Finally, the last chapter argues that the assimilation of Hipparchan observations
can no longer be discussed under the aspect of plagiarism. Ptolemy, whose intention was to develop a comprehensive theory of celestial phenomena, had no access
to the methods of data evaluation using arithmetical means with which modern
astronomers can derive from a set of varying measurement results the one representative value needed to test a hypothesis. For methodological reasons, then, Ptolemy
was forced to choose from a set of measurements the one value corresponding best
to what he had to consider as the most reliable data. When an intuitive selection
among the data was no longer possible - which can occur quite often even with
careful measurements - Ptolemy had to consider those values as "observed" which
could be confirmed by theoretical predictions. Scientific theories are refuted when
no measurement confirms the prediction. For this reason many observations in the
Almagest appear as if they are constructed from the theory alone: in other words,

Introduction

5

they look like fabrications. This misinterpretation ignores the fact that the selection
of observation values is a very legitimate and even necessary step for the construction
of complex theories. The ancient understanding of "observation" does not include
data evaluation of the modern type. Rather, it expresses the particular property of a
certain type of theoretical statement that its truth value can be confirmed or refuted
by the result of measurement procedures.
Seen in this context it can no longer be surprising that the Hipparchan stellar
coordinates, interpreted by Ptolemy as theoretical statements, were accorded more
credibility compared with the positions which he had himself observed, and that
Ptolemy, even if he observed all the positions with the astrolabe, had to compile the
star catalogue of the Almagest from those coordinates that could be derived from a
Hipparchan star register. The dispute about the scientific respectability of Ptolemy
is nothing more than an argumentative dead-end arising from a misinterpretation
of the concept of observation in ancient astronomy.
The history of the Ptolemaic star catalogue, conceived as the history of the
interpretations by its readers, changes into a history about the complex genesis of
the star catalogue in the Almagest.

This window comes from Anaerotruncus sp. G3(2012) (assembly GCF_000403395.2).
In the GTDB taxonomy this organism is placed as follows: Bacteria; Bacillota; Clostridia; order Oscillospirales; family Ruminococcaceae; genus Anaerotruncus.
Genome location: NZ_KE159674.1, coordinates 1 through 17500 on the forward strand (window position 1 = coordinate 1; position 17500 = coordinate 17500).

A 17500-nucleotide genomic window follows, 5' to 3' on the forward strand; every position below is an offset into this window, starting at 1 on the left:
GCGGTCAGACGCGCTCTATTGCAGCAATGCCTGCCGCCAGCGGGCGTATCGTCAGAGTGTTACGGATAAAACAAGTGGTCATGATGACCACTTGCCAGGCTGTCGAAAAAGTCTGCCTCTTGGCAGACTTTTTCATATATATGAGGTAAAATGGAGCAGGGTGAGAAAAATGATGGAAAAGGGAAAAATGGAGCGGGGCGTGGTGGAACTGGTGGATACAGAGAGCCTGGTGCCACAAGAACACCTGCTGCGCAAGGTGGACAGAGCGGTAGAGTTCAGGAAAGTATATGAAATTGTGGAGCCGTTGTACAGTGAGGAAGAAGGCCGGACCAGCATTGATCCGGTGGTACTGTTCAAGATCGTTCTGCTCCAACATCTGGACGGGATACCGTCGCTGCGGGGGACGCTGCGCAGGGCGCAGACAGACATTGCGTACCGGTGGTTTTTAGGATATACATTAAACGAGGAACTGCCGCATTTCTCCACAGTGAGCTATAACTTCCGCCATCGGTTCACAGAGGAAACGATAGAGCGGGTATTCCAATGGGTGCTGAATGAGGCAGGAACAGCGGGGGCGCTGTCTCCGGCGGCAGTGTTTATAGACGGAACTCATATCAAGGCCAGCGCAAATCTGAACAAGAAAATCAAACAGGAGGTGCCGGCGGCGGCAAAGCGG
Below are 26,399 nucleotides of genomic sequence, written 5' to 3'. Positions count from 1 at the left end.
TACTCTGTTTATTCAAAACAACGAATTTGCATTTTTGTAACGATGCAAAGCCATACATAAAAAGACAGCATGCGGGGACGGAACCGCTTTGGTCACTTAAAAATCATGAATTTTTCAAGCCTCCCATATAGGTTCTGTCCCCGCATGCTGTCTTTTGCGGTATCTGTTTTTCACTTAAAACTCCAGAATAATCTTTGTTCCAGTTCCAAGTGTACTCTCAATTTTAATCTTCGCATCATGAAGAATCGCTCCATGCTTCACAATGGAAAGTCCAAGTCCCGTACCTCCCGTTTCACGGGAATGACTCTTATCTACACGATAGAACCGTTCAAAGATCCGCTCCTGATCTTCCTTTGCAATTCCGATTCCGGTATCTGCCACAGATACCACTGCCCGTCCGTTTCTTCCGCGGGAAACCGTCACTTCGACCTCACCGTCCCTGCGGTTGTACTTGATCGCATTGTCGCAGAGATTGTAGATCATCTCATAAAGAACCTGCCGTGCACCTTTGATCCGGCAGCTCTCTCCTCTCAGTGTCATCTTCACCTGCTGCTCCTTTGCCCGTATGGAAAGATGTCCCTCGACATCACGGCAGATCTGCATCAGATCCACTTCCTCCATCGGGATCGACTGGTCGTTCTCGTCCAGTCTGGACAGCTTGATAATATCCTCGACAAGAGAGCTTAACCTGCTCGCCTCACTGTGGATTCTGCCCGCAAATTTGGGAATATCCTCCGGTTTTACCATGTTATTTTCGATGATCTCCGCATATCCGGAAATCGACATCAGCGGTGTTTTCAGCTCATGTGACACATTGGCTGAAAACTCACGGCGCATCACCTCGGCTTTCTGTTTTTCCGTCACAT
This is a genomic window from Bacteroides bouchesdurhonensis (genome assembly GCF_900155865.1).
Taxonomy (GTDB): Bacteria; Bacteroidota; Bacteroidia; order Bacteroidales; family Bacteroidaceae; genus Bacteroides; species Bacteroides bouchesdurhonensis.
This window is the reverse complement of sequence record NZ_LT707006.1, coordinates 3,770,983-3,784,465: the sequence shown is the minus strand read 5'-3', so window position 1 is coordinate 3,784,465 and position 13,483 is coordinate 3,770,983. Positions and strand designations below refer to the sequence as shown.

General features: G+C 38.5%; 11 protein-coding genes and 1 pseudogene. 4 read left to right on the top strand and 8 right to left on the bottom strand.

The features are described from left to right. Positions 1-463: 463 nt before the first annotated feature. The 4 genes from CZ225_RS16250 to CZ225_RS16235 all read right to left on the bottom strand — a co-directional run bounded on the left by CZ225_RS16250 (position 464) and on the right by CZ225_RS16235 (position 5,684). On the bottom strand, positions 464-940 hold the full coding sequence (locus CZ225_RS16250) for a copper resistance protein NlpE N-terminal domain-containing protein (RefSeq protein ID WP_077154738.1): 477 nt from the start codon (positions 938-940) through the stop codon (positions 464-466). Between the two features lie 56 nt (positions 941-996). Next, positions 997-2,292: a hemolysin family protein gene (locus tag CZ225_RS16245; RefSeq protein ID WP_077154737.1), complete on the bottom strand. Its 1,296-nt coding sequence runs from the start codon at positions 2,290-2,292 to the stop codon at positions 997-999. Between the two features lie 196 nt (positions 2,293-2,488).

All quotations are translated by me if not noted otherwise. L. Schafer, Ch. Scriba,
and A. Kleinert made it possible to work on the book at Hamburg University. More
than anybody else I am indebted to Otto Neugebauer: his HAMA initiated my work,
and his enthusiasm for the subject was a permanent source of inspiration over years.
For numerous corrections and comments I thank G. Toomer. P. Kunitzsch patiently
discussed with me all my philological questions concerning the star catalogue. I
had endless discussions about astronomical subjects with Ch. Miinkel, L. Wisotzki,
and 1. Jahn. S. Pramesa helped me translate my German manuscript. For valuable
comments and other assistance I thank J. Dobrzycki, W. Duerbeck, B. Goldstein,
B. Idlavas, H. Schwan, W. Seitter, Th. Spitzley, the Rechenzentrum of Hamburg
University and the Institute for Advanced Study in Princeton.

1. The Stars of the Almagest
1.1

The Documents

1.1.1

Persons

The most fruitful period of ancient Greek astronomy was the time of Hipparchus
and Ptolemy. Up to then Babylonian astronomy succeeded in predicting solar and
lunar eclipses with great precision. Its major concern, the calculation of the visibility
conditions of the moon and planets, could be achieved by comprehensive algebraic
schemes to a high degree of accuracy.
Hipparchus was probably the first to combine the numerical precision of Babylonian astronomy with Greek geometrical models. In his person the two different
astronomical traditions merged to form the powerful astronomical theories that
followed. It has been shown that many of the Hipparchan basic parameters are
of Babylonian origin.' His solar theory was taken over by Ptolemy as well as his